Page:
Tuesday, May 22, 2012

Ultimate no more

As the school year starts to get long in the tooth, it doesn't actually "wind down"--it explodes into a wild disarray of chaos, and a million things that all need to be done.  Work continues to be much more busy and stressful than I'd like, and I find that even if I can make time to post DARK•HERITAGE campaign updates--which I usually can't--that I don't have enough mental energy left when I have that time to actually do so.  I'm feeling a bit battered down by too many things all happening at once.  So, in that vein, rather than talk about DARK•HERITAGE again, I'm going to do one more superhero related post.  I doubt I'll do more than this (although I may yet change my mind) before wandering off the topic for several months again.

Twelve or so years ago was when the Ultimate line of comics debuted.  For much of that time, I was a big fan of the Ultimate idea (although I was a little late to the party--I haven't been following it for more than probably about nine years or so.)  Remaking the comics?  Retelling the early stories, but updated and redrawn, and better written, and with new things that the editors and writers wouldn't think outside the box enough to do in the mainline continuity?  Brilliant idea.  And a number of really brilliant storylines and characterizations came out of the endeavor--as well as a number of misses too, of course.  But mostly, I've been very pleased with the Ultimate Universe.

Until it started doing some weird things.  First off, its publication seemed very geared towards the issue of trade paperbacks.  Almost everything ended up morphing into a miniseries that was... not coincidentally... about 5-6 issues long, so it could be bundled up and resold almost immediately after the run of the comics.  In fact, heck--I hardly read any of the Ultimate Universe as comics; it was just too freaking convenient to do it as trade paperbacks instead.  In fact, they became so geared towards this that regular monthly comics started to decline, and a proliferation of "limited series" which were soon published as graphic novels became the normal mode for publishing anything in the Ultimate Marvel line--with the exception of Spiderman; the only relatively unbroken line of comics in the entire Ultimate universe.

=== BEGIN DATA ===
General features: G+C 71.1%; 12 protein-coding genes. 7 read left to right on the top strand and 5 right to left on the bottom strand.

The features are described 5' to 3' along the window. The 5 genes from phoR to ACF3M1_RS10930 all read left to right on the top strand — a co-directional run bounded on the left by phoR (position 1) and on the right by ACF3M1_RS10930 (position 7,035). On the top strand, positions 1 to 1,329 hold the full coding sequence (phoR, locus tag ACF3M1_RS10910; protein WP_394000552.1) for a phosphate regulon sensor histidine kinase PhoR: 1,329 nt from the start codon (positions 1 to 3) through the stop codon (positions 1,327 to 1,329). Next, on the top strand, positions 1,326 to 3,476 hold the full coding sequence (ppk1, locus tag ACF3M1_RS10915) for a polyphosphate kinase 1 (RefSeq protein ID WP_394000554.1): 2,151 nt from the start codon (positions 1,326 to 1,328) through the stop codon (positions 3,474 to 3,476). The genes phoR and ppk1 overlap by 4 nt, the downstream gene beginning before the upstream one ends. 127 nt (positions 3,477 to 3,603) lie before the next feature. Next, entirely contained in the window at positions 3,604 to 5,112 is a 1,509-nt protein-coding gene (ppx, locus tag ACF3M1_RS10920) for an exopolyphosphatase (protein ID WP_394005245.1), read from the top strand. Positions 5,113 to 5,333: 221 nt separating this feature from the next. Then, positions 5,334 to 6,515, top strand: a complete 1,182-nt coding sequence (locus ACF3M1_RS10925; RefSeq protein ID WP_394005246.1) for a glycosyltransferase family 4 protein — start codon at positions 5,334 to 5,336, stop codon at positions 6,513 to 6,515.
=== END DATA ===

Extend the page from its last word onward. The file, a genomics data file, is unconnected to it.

Perhaps because of this (or perhaps it's unrelated) the writers of the Ultimate universe started to feel that they could stray ever further from the continuity of the mainstream comic books.  While this was indeed one of the attractions of the notion of the Ultimate Universe--at the same time, it becomes difficult to relate to the books if they change too much.  This was especially problematic during Ultimatum, a major brawl of superhero and villain teams in which a significant number of major, signature even, characters are all killed--Wolverine, Cyclops, Nightcrawler, Magneto, Doctor Doom, Angel, Beast, Blob, Emma Frost, Juggernaut, Professor X, Thor, etc.

Granted, a lot of characters die in the mainstream Marvel Universe too--but never so many at one time, making the teams that they belong to completely unrecognizable.

Struggling to figure out what the Ultimates, the X-men, the Fantastic Four, etc. would do in this new superhero Apocalypse, only the Spiderman title seemed to thrive.  So naturally, writer Brian Michael Bendis decided that iconic Spiderman Peter Parker needed to die... so a half-black half-hispanic kid could put on the spidey-jammies and swing around New York.  Despite all kinds of claims that this wasn't just a PC PR stunt, everything about the comments everyone made about it made it sound like exactly that.  My already considerably ebbed interest in the Ultimate Universe, mostly only sustained by the ongoing Spiderman books, completely fell through the floor.  I honestly realy have no interest in seeing what they do now.  The Ultimate experiment, grand though it may have been, is now dead to me. 

Miles Morales--the new Spiderman--might be a great character.  I don't know.  Frankly, I no longer care.  Seeing anyone other than Peter Parker in the role is just weird (Ben Reilly and Miguel O'Hara notwithstanding) and the Ultimate Peter Parker was my favorite comic book character in years.  Without him, this isn't Spiderman--it's something else that vaguely resembles Spiderman.  It's an ersatz Spiderman just like Squadron Supreme is an ersatz Justice League, or Moon Knight is an ersatz Batman.

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